Tuesday, July 18, 2006

The Burning Question

Today's question is from Marie. What was (or is) your biggest writing challenge and how did (or do) you deal with it?


Candace said...

In the past, my biggest writing challenge has been not to let outside influences inhibit my writing. To illustrate: I used to belong to several online writers groups. A big part of what writers discuss online focuses on market trends...what's hot and what's not...what editors are looking for and what they've presumably seen enough of..what is and isn't (mostly isn't) selling...and so on. I found that after I'd been online (lurking, mostly) I'd get back to my WIP and find I was second-guessing myself.

Was my premise already passe? Was my writing too sexually explicit? Not explicit enough? Was my hero alpha enough? Too alpha? Was my heroine a wimp? Or too kick-ass? It was paralyzing.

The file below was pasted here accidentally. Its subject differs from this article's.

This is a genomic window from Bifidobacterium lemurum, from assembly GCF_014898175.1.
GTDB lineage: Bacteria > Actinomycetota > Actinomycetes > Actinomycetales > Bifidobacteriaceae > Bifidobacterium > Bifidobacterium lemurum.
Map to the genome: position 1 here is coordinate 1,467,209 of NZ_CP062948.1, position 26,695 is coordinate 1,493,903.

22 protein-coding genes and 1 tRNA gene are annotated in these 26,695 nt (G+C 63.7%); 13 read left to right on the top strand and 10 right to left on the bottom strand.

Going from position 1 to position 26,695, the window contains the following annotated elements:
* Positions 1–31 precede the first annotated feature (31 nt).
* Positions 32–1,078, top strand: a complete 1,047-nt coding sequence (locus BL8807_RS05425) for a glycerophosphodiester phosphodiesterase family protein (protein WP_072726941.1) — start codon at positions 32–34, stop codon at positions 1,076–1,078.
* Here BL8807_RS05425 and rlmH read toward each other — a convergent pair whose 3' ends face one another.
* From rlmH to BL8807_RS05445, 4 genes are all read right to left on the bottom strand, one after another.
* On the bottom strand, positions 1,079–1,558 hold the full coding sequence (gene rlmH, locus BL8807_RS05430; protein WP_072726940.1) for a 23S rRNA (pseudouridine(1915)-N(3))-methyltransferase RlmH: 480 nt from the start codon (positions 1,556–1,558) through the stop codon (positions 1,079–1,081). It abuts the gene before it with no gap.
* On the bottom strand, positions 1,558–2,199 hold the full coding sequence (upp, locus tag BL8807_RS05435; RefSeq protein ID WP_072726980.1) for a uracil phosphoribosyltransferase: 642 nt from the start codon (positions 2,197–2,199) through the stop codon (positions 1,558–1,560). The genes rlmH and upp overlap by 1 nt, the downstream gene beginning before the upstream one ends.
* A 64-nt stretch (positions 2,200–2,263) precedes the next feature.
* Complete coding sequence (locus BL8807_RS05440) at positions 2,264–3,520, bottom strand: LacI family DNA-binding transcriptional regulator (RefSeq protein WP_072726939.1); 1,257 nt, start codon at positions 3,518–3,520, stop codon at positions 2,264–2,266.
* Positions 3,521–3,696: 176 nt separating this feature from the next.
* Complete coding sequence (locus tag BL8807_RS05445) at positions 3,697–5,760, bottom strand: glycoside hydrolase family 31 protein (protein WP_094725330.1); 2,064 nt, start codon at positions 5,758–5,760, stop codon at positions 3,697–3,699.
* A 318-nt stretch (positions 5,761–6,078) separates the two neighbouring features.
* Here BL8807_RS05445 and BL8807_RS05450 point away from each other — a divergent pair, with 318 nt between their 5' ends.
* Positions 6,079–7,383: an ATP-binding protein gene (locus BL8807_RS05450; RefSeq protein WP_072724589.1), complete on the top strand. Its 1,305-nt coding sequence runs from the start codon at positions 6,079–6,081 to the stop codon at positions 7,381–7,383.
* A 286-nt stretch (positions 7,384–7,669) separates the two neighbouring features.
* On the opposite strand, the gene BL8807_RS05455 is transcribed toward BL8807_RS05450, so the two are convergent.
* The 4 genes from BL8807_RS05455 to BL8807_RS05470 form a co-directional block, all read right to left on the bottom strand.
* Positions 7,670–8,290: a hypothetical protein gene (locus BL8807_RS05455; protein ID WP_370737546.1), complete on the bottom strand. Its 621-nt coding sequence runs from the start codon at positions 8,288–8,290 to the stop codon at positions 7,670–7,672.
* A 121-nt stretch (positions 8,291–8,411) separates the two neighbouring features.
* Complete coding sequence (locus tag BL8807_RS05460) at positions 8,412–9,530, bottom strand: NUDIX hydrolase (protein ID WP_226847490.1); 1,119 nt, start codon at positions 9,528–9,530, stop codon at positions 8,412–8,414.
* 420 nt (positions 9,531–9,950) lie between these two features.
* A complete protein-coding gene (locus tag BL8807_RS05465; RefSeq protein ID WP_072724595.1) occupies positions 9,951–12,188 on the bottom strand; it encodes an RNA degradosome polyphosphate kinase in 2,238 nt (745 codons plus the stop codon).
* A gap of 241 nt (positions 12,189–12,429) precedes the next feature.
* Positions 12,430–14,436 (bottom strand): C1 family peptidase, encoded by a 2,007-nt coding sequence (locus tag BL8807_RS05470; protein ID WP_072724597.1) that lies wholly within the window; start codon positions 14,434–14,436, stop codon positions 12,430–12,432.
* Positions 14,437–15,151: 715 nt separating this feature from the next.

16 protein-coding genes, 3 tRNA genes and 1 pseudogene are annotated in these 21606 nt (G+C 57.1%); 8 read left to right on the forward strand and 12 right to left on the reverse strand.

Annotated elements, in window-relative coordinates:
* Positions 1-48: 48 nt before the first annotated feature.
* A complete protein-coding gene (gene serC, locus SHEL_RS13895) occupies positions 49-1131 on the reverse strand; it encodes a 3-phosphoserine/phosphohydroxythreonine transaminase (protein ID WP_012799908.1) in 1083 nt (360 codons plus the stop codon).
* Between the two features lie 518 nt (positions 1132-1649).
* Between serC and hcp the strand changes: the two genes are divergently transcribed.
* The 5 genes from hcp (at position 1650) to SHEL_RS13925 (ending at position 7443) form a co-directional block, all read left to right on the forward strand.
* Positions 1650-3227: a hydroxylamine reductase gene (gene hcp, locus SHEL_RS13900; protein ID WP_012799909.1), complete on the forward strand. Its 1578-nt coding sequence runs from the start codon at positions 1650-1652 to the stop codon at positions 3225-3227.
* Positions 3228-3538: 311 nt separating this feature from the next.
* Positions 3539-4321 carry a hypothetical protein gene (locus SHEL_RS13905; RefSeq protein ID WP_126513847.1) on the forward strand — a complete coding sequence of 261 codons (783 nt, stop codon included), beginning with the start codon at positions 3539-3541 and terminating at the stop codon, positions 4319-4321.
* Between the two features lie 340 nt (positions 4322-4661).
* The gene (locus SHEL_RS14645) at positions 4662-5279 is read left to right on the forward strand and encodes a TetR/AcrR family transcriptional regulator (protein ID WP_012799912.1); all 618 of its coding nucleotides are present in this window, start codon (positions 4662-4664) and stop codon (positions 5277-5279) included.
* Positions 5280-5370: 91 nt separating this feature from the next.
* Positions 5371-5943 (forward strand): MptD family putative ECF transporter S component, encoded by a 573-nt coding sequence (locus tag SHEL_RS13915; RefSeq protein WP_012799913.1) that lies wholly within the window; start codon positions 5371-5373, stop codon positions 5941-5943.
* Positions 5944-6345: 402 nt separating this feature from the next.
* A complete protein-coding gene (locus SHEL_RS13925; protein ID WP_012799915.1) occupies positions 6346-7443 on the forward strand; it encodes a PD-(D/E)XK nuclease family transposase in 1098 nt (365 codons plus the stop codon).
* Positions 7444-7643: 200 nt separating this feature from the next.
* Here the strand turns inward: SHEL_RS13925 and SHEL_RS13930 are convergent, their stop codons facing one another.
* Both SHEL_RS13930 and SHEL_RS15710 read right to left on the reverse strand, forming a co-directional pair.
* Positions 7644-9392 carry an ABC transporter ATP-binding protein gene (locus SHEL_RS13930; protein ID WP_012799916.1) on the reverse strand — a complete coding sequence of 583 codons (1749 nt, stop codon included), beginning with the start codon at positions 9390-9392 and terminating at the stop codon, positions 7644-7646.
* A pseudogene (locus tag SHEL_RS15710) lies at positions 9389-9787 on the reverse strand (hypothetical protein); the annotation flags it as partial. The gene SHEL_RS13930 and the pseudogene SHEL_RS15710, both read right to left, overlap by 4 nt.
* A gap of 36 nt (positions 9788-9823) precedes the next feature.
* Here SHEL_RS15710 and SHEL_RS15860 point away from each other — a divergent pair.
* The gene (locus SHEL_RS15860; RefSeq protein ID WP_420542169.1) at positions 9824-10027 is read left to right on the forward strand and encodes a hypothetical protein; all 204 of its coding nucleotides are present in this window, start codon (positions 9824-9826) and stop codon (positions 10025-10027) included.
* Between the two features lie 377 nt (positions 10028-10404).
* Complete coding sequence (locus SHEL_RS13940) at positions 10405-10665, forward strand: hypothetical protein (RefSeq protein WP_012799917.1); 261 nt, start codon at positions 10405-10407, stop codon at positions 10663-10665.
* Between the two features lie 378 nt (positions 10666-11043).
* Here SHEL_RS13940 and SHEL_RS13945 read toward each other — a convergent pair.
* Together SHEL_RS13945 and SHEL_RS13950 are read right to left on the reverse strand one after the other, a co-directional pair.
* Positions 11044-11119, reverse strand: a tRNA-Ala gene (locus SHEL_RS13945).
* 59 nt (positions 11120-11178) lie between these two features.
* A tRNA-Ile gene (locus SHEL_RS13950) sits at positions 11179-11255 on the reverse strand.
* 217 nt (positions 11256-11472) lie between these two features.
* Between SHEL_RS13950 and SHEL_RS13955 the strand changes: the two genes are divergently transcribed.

Although it took me a while to figure it out, the solution was easy: Stop reading the online writers' discussions! Sounds simple, doesn't it? Not so. I really thought I needed the information I gleaned from those discussions. Writers are supposed to keep up with the trends, aren't they? We're supposed to write to the market. And how else are we supposed to find out what the trends are and what the market wants?

What I finally realized, though, is that I wrote my first ten books without benefit of the Internet and writers' boards...without knowing what the trends were, or even that there were trends. And those books sold just fine.

So I gradually opted out of all but one online writers' board. And I don't read that one when the discussion veers into dangerous (for me) territory. I've learned that I'm better off not knowing what the trends are.

anne said...

oh, so many... i can't pick one.

*justification: in pre-pub days, this was the hardest. how could i continue to justify spending days, months, years, on something that might never sell?

space: when my kids were little i was used to chaos and could write anywhere. now that i'm older i need solitude and privacy to write. finding it has been a big challenge for me.

guilt: if i'm cleaning the house, i feel guilty because i should be writing; if i'm writing, i feel guilty because the house is a mess.